There are people who, at the mere mention of the name “Das Racist,” will make a face like they smelled a fart. These people will then mention something about “that Pizza Hut song” — a wound from six years ago that apparently has not adequately healed yet. Das Racist came into the game with a joke-rap reputation, something they struggled with and never entirely shook. They were relentlessly clever, sure, and sometimes willfully obnoxious too. But their music, more often than not, was about race, and about the rage and pain and anxiety that come with being brown in America. They never spelled it out for you, exactly, but something like “Puerto Rican Cousins” was an angry song disguised as a playful one. When the group broke up, Heems, the more focused and aggressive of the two rappers, made Nehru Jackets, a tense and sprawling mixtape of New York rap that brought that anxiety a little further to the fore. Even there, though, he’d undercut his own seriousness: “Heems, you should rap in earnest / But honestly, I’d rather just blow cess and watch Ernest.” He must’ve run out of Ernest movies. There’s one line that Heems brings back again and again throughout Eat Pray Thug, his first (and maybe last) commercially available solo album: “I was there, I saw the towers and the planes / And I’ll never be the same / Never ever be the same.” He’s done playing.
In that line, Heems isn’t speaking metaphorically. He actually was there, going to high school in downtown Manhattan, during the 9/11 attacks. His school was turned into a triage center. He saw things that kids shouldn’t see. He talks about all of it, in plain and direct language, on “Patriot Act,” the album’s bitterly powerful closer. For any New Yorker, 9/11 is a deep psychic wound. For Heems, though, it became something else. He, his family, and families like his had to face sudden and oppressive and intense racism. And so besides the grief that came with the attacks, they had to deal with the reality of their city, and their country, suddenly turning against them: “I know that they mad, but why call us A-rabs? / We sad like they sad but now we buy they flag.” That line comes from “Flag Shopping,” a song about the desperate attempts to fit in in the immediate aftermath of the attacks. Heems doesn’t just rap about direct racism; he raps about the psychological damage that it causes, the way it reverberates throughout families and changes dynamics: “Your dad mad cuz he lost all his clients / Dad, why you crying? / I thought that we had the spirit of a lion / He take it out on you, his belt big like Orion’s / The NSA be spying.” And then there’s the inevitable paranoia: “I feel it in my bones and in my chromosomes / The drones all looking at our homes, holmes / They all up in that ozone / Tapping my phone and your phone.” He doesn’t have to rap about the reverberations there. You can hear them in his voice, which has gotten more hoarse and worn, at a scary rate, in the years since we first heard him. And there’s rage there, too: “They staring at our turbans, they calling them rags / They calling them towels / They calling them diapers / They more like crowns, let’s strike them like vipers.”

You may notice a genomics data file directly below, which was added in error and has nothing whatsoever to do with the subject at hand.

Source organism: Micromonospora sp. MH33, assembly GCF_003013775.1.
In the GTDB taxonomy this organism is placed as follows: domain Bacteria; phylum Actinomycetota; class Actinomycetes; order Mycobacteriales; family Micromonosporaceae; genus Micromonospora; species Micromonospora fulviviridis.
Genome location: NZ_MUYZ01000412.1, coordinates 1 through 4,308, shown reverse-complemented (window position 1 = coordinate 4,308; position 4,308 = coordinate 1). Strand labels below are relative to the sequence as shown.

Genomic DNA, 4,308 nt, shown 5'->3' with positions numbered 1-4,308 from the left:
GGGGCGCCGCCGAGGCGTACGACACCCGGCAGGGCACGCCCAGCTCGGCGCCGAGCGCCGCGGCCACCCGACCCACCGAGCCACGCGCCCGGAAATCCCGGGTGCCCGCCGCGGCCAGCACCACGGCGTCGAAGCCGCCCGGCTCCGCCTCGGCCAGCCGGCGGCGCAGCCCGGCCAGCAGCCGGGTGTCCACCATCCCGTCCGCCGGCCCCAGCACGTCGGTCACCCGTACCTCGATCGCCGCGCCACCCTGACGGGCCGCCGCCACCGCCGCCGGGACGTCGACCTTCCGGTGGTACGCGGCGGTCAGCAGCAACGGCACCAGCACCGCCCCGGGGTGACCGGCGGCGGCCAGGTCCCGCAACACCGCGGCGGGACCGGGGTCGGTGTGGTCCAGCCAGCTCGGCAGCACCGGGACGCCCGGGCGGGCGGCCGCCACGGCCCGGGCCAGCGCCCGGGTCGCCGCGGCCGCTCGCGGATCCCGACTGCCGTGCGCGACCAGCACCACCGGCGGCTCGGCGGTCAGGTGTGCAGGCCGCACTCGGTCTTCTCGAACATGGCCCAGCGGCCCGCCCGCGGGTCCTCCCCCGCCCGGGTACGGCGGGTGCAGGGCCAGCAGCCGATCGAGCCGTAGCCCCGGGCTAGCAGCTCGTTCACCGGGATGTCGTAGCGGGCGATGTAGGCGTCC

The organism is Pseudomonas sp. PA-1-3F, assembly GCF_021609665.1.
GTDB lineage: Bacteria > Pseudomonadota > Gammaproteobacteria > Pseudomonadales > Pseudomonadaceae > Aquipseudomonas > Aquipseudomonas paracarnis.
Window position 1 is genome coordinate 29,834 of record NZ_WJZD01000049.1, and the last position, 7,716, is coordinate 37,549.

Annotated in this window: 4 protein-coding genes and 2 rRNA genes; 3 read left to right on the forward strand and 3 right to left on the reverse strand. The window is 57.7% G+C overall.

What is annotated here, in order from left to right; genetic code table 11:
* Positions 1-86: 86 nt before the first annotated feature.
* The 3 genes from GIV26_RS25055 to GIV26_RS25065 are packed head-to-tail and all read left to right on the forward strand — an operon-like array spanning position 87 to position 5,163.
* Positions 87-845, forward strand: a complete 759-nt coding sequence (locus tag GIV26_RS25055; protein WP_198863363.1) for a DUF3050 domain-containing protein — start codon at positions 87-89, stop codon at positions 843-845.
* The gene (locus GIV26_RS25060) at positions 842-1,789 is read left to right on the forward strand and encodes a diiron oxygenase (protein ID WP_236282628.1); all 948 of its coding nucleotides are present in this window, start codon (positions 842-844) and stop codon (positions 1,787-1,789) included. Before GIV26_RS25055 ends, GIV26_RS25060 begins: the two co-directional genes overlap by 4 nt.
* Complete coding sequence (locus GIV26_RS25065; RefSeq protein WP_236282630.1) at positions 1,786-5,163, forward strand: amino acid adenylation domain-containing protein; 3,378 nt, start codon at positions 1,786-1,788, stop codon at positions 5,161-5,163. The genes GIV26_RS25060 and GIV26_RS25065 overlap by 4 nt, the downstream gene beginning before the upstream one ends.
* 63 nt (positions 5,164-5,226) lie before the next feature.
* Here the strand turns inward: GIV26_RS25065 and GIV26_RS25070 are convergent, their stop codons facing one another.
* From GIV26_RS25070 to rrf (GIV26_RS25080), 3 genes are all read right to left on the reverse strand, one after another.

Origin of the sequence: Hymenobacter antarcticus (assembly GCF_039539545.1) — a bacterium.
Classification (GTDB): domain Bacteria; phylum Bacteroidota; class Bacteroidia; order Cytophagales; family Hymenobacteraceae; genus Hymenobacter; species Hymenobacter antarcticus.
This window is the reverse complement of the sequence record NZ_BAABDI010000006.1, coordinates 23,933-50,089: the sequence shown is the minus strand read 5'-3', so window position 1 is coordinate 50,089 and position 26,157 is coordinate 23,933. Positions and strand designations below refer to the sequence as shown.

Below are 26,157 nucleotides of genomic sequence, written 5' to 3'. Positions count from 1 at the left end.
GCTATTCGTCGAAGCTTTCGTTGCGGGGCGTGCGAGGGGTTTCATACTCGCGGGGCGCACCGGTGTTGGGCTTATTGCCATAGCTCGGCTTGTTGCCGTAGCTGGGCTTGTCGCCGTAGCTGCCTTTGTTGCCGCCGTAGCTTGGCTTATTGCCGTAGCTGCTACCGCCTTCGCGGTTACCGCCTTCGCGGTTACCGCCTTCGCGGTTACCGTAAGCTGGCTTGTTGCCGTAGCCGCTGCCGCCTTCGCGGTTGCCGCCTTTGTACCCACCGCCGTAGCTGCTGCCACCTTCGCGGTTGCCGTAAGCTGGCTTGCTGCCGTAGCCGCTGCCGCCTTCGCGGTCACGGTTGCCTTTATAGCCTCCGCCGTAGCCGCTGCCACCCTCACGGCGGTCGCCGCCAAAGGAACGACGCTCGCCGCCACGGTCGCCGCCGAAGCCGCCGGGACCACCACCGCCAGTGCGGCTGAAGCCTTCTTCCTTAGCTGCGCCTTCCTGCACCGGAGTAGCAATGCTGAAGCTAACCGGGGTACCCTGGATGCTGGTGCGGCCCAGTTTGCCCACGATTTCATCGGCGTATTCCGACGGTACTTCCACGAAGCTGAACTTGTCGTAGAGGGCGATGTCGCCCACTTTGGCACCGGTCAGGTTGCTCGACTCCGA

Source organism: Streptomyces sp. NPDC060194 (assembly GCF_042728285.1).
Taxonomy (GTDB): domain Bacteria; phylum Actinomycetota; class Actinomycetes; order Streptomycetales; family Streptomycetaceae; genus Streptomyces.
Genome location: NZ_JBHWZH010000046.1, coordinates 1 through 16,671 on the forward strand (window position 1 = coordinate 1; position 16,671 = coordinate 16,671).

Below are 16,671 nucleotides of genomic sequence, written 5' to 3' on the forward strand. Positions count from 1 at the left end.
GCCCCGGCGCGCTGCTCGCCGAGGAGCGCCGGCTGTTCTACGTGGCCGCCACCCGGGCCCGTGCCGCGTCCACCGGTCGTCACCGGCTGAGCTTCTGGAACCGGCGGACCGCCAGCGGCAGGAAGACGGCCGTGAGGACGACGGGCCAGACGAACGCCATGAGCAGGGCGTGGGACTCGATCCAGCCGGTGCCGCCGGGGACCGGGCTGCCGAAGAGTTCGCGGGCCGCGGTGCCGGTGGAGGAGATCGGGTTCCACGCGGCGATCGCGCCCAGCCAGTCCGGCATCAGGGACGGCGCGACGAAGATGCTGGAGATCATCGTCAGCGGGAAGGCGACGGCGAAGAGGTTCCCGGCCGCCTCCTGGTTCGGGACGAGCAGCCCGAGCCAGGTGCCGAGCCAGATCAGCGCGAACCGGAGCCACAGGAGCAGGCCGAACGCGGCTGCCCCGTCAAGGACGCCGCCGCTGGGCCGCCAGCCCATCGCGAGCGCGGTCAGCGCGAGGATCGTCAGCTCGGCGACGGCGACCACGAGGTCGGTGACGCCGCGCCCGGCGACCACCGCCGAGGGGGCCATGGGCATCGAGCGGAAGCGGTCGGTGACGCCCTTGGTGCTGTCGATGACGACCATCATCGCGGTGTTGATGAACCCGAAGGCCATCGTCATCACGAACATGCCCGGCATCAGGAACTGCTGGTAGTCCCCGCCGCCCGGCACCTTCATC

“Patriot Act” is practically Heems’ version of “Last Call,” the spoken-not-sung origin story that Kanye West used to end The College Dropout. “Patriot Act” brings together all the bad feelings on the album and spells them out for you. It’s a tragic and fucked-up song, and it touches on a lot of things: Being called “Osama” constantly, having to change your name at work to make it easier for everyone to pronounce, seeing neighbors deported or harassed out of the country. The ending kills me: “Those giant metal birds in the sky brought my parents here and made things confusing. And they crashed into those buildings and made things confusing. But I guess it’s OK because my dad wasn’t deported and I still get to correct his English at dinner, so he doesn’t get too much attention and get labeled a troublemaker.” That’s how he ends the album. As a kicker, it stings. When the album ends, you don’t robotically put something else on. You let it linger for a minute.